There are good reasons for caution when doing Web-based research. Unlike textbooks and supplemental education materials created by major school publishing companies, which usually face rigorous review prior to publication, Web sites can be created by any organization, and can showcase information that hasn't been tested for validity or bias.
So how do you steer your child in the right direction? One terrific resource is the Association for Library Service to Children (www.ala.org/ala/alsc), which has created an online directory of "Great Web Sites for Kids." The organization has vetted its recommended sites based on factors including authorship/sponsorship, purpose, design, stability and content. In general, the ALA recommends sites created by readily identified authors, with clearly cited sources of information, limited advertising and easy navigation. The ALA then lists dozens of sites that have been shown to provide useful, age-appropriate content for students from pre-school through middle school. The sites cover numerous topics, including literature, history, mathematics, the arts and more.
As you go about building your own online library, you take a look at the following sites, all of which meet the ALA's criteria while providing resources that are engaging to students of all ages:
National Geographic Kids (www.kids.nationalgeographic.com). Created by The National Geographic Society, this colorful site is remarkably interactive and fun. Visitors can explore hundreds of topics that connect the earth's geography, plants, animals, ecosystems and more. The site features engaging games, videos and activities, and offers students the opportunity to create a personalized page of information suited to their interests.
Kinetic City (www.kineticcity.com). Produced by the American Association for the Advancement of Science, with major support from the National Science Foundation, Kinetic City bills itself as "an amazing collection of science experiments, games and projects for everyone to enjoy, both online and away from the computer." The site offers numerous activities that spark and build on children's interest in science while strengthening knowledge and skills tied to science standards that have been adopted by many schools and school districts.
Figure This (www.figurethis.org). Created by the National Council of Teachers of Mathematics, this site emphasizes enjoyable activities to build academic skills and knowledge. It has numerous mathematics challenges designed to be completed by children and families working together. The challenges are word problems based on real-life subjects, divided up by various mathematics skills including algebra, geometry, statistics and more.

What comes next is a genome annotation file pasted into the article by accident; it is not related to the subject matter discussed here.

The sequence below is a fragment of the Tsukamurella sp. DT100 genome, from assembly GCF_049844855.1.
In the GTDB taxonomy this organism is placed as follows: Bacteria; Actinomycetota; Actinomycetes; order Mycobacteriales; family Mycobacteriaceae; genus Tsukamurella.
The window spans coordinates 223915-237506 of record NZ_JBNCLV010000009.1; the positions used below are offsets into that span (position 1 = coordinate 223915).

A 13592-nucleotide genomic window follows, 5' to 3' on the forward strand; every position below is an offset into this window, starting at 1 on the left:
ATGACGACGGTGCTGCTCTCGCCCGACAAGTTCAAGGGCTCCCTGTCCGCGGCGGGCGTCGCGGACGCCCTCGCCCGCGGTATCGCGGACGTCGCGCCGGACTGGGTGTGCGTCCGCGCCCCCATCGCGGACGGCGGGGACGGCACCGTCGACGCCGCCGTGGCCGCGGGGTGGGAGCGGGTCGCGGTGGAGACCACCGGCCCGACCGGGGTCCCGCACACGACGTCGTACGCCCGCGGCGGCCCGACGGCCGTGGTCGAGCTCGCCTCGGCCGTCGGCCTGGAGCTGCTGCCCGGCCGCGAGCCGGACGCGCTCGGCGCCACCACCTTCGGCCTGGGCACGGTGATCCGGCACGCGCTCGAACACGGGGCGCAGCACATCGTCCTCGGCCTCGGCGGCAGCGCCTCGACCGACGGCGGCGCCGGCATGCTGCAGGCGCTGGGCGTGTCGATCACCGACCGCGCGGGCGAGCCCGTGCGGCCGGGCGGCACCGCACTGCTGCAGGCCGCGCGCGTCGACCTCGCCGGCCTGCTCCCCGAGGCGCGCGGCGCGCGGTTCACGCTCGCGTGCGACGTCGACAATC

EDSITEment (www.neh.gov). Created by the National Endowment for the Humanities, this site is a resource for students, teachers and parents. It's a gateway to more than 100 carefully-vetted sites relating to humanities subjects, including U.S. and world history, arts and literature, foreign languages and social studies. Teachers turn to it for lesson plans, and students can rely on it for content that meets rigorous academic standards.
Kids.gov (www.kids.gov). Created by the Federal Citizen Information Center, this site provides links to hundreds of learning Web sites that have been vetted to ensure they provide reliable information. The site includes links to federal agency Web sites created especially for students, along with sites of other reputable organizations, all organized by subject.
Homework Help Sites. There are many sites that may be useful for homework. Lauded by U.S. News & World Report, Washington Families and the Kansas City Star, Homework Spot (www.homeworkspot.com) is a portal to numerous sites organized by subject matter. Also, many state library systems have online resources that link students (or anyone) to librarians who can track down virtual resources on various subjects. AskNow (www.asknow.org), for example, offers 24/7 access to librarians throughout the state of California. Other states, such as Ohio (www.alabamahomework.orgwww.alabamahomework.org) and Alabama (www.alabamahomework.org), offer similar services free of charge. Go to www.google.com and type in "online homework help in (your state)" to learn more.
These are just a few of the on-line resources available to students of all ages. Given the virtual necessity of the Internet in PreK-12 education, many teachers also have a list of Web sites that can be tapped for research, homework and classroom activities. For this reason, it's a good idea to talk with your child's teacher about recommended sites during the first academic quarter. Then bookmark those sites on your home computer for easy access during the coming months. That way you'll have a built-in navigation system for exploring the online universe, and charting a path to achievement all year long.